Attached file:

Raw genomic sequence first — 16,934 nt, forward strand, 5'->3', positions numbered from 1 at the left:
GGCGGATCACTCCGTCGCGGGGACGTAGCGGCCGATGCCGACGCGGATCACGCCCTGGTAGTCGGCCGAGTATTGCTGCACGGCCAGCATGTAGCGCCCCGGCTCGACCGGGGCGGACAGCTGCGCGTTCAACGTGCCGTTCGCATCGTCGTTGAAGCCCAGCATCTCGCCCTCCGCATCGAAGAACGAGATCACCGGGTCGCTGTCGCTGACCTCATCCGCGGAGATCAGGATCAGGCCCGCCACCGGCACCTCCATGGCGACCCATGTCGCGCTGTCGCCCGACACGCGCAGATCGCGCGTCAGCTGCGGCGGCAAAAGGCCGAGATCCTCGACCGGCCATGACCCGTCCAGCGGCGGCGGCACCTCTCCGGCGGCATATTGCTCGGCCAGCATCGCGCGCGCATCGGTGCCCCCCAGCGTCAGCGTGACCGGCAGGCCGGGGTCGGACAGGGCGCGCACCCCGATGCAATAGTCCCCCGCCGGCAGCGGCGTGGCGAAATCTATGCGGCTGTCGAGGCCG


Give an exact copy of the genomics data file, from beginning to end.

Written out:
Raw genomic sequence first — 16,934 nt, forward strand, 5'->3', positions numbered from 1 at the left:
GGCGGATCACTCCGTCGCGGGGACGTAGCGGCCGATGCCGACGCGGATCACGCCCTGGTAGTCGGCCGAGTATTGCTGCACGGCCAGCATGTAGCGCCCCGGCTCGACCGGGGCGGACAGCTGCGCGTTCAACGTGCCGTTCGCATCGTCGTTGAAGCCCAGCATCTCGCCCTCCGCATCGAAGAACGAGATCACCGGGTCGCTGTCGCTGACCTCATCCGCGGAGATCAGGATCAGGCCCGCCACCGGCACCTCCATGGCGACCCATGTCGCGCTGTCGCCCGACACGCGCAGATCGCGCGTCAGCTGCGGCGGCAAAAGGCCGAGATCCTCGACCGGCCATGACCCGTCCAGCGGCGGCGGCACCTCTCCGGCGGCATATTGCTCGGCCAGCATCGCGCGCGCATCGGTGCCCCCCAGCGTCAGCGTGACCGGCAGGCCGGGGTCGGACAGGGCGCGCACCCCGATGCAATAGTCCCCCGCCGGCAGCGGCGTGGCGAAATCTATGCGGCTGTCGAGGCCG